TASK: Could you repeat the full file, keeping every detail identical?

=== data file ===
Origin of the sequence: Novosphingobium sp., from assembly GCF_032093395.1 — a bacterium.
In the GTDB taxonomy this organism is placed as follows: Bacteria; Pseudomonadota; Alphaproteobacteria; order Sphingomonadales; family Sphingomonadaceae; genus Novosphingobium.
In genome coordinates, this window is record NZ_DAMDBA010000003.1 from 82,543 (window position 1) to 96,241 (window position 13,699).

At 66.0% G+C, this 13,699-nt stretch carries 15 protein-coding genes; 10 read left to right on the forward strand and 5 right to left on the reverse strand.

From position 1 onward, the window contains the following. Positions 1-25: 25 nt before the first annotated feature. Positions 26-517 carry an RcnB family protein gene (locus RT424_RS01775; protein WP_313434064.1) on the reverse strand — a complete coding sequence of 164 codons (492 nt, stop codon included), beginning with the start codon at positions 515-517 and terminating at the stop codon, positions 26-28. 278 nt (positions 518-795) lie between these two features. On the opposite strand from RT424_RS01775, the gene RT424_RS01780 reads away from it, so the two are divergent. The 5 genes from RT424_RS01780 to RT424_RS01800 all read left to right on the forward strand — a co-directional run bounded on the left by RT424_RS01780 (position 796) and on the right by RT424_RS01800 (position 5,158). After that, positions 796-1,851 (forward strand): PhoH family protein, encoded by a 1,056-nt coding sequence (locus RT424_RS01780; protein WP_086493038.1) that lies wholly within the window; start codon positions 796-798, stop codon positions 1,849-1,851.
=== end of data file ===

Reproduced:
Origin of the sequence: Novosphingobium sp., from assembly GCF_032093395.1 — a bacterium.
In the GTDB taxonomy this organism is placed as follows: Bacteria; Pseudomonadota; Alphaproteobacteria; order Sphingomonadales; family Sphingomonadaceae; genus Novosphingobium.
In genome coordinates, this window is record NZ_DAMDBA010000003.1 from 82,543 (window position 1) to 96,241 (window position 13,699).

At 66.0% G+C, this 13,699-nt stretch carries 15 protein-coding genes; 10 read left to right on the forward strand and 5 right to left on the reverse strand.

From position 1 onward, the window contains the following. Positions 1-25: 25 nt before the first annotated feature. Positions 26-517 carry an RcnB family protein gene (locus RT424_RS01775; protein WP_313434064.1) on the reverse strand — a complete coding sequence of 164 codons (492 nt, stop codon included), beginning with the start codon at positions 515-517 and terminating at the stop codon, positions 26-28. 278 nt (positions 518-795) lie between these two features. On the opposite strand from RT424_RS01775, the gene RT424_RS01780 reads away from it, so the two are divergent. The 5 genes from RT424_RS01780 to RT424_RS01800 all read left to right on the forward strand — a co-directional run bounded on the left by RT424_RS01780 (position 796) and on the right by RT424_RS01800 (position 5,158). After that, positions 796-1,851 (forward strand): PhoH family protein, encoded by a 1,056-nt coding sequence (locus RT424_RS01780; protein WP_086493038.1) that lies wholly within the window; start codon positions 796-798, stop codon positions 1,849-1,851.